Ukraine crisis: Report alleges Crimea rights abuses

  • Published
Russian troops in Crimea - file picImage source, AP
Image caption,
Russian troops and local militia seized Ukrainian bases in Crimea in March

Europe's top human rights watchdog, the Council of Europe, says serious human rights abuses have been committed in Crimea since Russia annexed the peninsula in March.

A council report called on Moscow to thoroughly investigate suspicious deaths, abductions and intimidation.

Minority Crimean Tatars and Ukrainians who refused Russian citizenship had been targeted, the report said.

Russia's takeover and annexation of the Crimean peninsula was widely condemned.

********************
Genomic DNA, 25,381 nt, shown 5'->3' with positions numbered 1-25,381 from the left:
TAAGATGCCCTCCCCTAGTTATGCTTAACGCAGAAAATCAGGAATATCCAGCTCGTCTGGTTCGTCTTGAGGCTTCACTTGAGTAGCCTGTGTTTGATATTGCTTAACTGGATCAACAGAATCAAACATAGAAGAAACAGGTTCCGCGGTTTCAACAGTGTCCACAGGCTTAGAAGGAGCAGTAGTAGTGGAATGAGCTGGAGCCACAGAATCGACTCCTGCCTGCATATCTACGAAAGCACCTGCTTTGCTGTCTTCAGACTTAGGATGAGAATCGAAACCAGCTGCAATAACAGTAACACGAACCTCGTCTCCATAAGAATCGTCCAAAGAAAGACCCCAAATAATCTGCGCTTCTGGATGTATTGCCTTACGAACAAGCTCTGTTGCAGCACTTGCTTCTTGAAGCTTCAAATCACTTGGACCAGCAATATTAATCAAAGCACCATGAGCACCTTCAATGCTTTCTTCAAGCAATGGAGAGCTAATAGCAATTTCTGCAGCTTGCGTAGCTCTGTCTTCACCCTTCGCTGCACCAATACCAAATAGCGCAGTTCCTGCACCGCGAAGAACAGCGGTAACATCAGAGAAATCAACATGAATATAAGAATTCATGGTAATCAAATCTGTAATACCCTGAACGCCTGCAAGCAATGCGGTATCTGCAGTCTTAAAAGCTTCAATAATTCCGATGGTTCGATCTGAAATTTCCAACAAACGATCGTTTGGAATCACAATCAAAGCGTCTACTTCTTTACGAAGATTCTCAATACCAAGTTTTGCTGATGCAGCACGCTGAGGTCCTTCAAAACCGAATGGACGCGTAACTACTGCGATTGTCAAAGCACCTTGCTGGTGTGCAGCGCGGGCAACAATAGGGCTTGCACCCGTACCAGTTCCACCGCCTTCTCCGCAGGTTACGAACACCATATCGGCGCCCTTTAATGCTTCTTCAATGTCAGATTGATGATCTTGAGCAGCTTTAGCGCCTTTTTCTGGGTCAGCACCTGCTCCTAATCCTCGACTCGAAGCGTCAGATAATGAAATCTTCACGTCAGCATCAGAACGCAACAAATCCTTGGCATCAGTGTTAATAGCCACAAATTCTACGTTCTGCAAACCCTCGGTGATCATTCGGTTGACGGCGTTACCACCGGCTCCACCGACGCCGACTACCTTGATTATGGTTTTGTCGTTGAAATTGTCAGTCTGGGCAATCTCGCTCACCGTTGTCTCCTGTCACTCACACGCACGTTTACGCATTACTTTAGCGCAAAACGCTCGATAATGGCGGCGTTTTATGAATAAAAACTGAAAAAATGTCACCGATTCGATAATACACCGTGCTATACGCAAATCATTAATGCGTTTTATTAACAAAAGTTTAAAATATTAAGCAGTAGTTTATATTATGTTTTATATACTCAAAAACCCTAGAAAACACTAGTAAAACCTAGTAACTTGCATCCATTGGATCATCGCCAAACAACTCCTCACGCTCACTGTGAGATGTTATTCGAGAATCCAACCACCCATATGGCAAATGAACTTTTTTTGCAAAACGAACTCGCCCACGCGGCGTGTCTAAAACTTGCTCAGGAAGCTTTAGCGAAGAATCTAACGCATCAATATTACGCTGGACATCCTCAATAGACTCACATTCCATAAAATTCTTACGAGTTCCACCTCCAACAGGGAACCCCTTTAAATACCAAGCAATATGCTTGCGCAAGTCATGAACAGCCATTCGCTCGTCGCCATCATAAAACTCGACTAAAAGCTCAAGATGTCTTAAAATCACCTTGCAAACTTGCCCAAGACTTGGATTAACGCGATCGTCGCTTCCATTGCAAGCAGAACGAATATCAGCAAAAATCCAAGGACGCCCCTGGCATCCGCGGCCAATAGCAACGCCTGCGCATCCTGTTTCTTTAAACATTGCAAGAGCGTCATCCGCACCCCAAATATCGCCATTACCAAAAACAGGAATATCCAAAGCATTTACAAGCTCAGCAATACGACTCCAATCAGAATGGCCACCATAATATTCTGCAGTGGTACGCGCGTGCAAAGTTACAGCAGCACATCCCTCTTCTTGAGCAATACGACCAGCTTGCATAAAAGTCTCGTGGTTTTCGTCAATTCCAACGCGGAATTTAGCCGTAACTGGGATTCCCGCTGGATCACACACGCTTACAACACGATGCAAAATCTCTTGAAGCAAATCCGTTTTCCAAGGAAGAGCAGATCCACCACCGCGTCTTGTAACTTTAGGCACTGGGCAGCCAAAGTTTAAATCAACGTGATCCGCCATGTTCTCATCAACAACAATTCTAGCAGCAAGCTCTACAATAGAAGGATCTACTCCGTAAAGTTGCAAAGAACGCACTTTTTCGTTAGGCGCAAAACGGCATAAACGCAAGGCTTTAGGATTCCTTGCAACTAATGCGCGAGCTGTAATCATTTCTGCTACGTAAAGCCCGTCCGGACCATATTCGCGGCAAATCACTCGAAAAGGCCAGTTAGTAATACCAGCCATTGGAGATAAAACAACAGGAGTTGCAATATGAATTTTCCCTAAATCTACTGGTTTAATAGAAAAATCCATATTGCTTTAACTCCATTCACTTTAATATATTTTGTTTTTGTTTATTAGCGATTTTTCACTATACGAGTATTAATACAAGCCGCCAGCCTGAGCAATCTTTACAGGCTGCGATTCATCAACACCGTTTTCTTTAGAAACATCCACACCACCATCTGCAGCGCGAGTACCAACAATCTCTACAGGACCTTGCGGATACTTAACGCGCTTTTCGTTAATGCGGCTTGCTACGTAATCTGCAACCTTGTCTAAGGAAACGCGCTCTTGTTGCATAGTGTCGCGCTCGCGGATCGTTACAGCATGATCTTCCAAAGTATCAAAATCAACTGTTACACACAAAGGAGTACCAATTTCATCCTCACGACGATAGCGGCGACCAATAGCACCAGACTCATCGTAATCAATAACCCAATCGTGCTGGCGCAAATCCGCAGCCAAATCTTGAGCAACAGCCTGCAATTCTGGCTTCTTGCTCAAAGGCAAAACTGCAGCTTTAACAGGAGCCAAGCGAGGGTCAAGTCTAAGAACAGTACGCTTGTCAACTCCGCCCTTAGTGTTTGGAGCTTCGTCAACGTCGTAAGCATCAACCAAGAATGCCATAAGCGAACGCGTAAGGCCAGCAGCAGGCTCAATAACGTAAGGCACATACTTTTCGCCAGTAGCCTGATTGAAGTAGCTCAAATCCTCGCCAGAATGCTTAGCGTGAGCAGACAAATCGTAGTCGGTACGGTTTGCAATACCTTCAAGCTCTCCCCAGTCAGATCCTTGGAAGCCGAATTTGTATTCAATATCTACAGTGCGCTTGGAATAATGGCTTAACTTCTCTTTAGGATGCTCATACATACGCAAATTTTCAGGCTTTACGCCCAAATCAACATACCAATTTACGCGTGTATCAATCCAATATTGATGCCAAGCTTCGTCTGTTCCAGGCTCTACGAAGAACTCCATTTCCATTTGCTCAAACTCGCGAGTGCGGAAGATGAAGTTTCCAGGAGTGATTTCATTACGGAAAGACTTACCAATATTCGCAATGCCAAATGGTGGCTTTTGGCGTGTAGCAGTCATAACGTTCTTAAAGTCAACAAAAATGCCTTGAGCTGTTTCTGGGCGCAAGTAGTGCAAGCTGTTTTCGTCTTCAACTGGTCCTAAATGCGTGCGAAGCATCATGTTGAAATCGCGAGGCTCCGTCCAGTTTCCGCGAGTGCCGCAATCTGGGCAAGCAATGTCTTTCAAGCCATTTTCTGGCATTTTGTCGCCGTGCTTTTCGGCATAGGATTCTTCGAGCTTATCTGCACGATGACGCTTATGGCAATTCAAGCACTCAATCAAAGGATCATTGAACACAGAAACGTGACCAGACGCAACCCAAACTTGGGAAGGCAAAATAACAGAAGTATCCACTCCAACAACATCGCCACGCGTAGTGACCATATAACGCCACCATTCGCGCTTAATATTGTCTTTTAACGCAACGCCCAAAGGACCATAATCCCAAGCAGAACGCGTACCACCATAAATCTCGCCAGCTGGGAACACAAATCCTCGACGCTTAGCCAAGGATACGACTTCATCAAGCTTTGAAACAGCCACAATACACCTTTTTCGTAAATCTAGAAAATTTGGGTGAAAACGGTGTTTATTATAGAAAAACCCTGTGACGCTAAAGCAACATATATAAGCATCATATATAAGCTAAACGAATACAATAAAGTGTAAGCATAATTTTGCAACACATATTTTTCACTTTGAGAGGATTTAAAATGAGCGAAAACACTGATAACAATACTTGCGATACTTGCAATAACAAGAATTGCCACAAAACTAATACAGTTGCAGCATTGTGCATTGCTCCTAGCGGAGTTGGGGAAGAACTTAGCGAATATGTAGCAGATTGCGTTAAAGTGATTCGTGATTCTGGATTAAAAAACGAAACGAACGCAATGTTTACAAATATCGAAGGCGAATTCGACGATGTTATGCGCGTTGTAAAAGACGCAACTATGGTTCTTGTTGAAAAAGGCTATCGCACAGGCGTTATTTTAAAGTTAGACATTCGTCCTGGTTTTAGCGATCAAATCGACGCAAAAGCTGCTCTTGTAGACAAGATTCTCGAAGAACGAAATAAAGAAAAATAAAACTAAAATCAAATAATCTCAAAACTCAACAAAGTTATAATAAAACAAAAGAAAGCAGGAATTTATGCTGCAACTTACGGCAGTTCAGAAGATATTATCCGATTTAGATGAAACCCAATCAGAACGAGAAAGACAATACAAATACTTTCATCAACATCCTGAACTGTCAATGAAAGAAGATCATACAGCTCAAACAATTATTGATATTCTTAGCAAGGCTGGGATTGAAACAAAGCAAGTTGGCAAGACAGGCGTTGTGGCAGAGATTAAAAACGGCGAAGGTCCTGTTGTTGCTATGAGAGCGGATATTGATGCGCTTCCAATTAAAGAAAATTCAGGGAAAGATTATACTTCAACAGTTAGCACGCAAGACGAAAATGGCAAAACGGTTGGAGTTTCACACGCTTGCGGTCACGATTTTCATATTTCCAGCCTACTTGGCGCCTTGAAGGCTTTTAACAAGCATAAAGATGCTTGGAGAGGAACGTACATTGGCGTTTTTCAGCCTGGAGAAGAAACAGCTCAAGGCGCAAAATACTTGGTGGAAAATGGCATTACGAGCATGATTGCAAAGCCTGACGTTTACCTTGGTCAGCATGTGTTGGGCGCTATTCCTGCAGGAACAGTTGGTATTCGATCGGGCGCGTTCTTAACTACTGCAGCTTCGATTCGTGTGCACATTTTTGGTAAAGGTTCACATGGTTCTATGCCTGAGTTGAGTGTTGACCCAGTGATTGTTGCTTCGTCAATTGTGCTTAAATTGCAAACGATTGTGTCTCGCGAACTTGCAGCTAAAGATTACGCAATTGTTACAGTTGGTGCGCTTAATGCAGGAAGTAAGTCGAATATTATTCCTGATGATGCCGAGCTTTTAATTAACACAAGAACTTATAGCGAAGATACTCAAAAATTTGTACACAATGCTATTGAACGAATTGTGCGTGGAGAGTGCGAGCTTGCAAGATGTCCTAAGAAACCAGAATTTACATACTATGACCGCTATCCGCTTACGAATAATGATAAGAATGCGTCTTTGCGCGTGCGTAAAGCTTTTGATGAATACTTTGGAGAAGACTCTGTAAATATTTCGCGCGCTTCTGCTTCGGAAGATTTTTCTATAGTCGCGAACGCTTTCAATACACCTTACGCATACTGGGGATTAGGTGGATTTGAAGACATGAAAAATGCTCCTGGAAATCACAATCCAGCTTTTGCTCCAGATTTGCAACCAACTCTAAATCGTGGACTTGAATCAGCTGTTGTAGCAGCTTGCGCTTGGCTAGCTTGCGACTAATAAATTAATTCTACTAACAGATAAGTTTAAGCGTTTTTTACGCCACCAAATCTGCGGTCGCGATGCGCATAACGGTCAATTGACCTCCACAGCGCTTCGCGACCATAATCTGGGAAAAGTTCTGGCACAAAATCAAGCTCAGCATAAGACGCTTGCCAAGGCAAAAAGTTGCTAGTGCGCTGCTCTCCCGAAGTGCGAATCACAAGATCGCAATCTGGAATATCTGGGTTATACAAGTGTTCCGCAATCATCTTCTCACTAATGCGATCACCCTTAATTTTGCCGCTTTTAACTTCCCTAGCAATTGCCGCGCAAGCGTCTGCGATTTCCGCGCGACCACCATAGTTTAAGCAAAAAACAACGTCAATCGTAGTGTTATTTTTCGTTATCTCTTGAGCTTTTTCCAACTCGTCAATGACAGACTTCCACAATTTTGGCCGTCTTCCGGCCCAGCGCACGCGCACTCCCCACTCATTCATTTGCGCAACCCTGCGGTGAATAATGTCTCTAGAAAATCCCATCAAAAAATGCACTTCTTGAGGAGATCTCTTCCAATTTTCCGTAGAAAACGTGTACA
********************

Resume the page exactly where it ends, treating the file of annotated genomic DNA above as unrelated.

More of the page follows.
The author, rights commissioner Nils Muiznieks, visited Crimea last month.

He said the violence there was often carried out by local volunteer militia groups. He called for the Crimean Self-Defence forces to be disbanded and said that human rights violators must not be granted an amnesty.

Journalists in Crimea have also suffered attacks and intimidation, he complained.

His report urged the authorities to investigate thoroughly the death of protester Reshat Ametov and three missing local civil society activists - Leonid Korzh, Timur Shaimardanov and Seiran Zinedinov.

Crimea was part of Russia until 1954, when the Soviet authorities transferred it to Soviet Ukraine.

The new Crimean leaders loyal to Russian President Vladimir Putin do not have international recognition.

The 300,000-strong Muslim Tatar community - which makes up 15% of Crimea's population - opposed the peninsula's incorporation into Russia.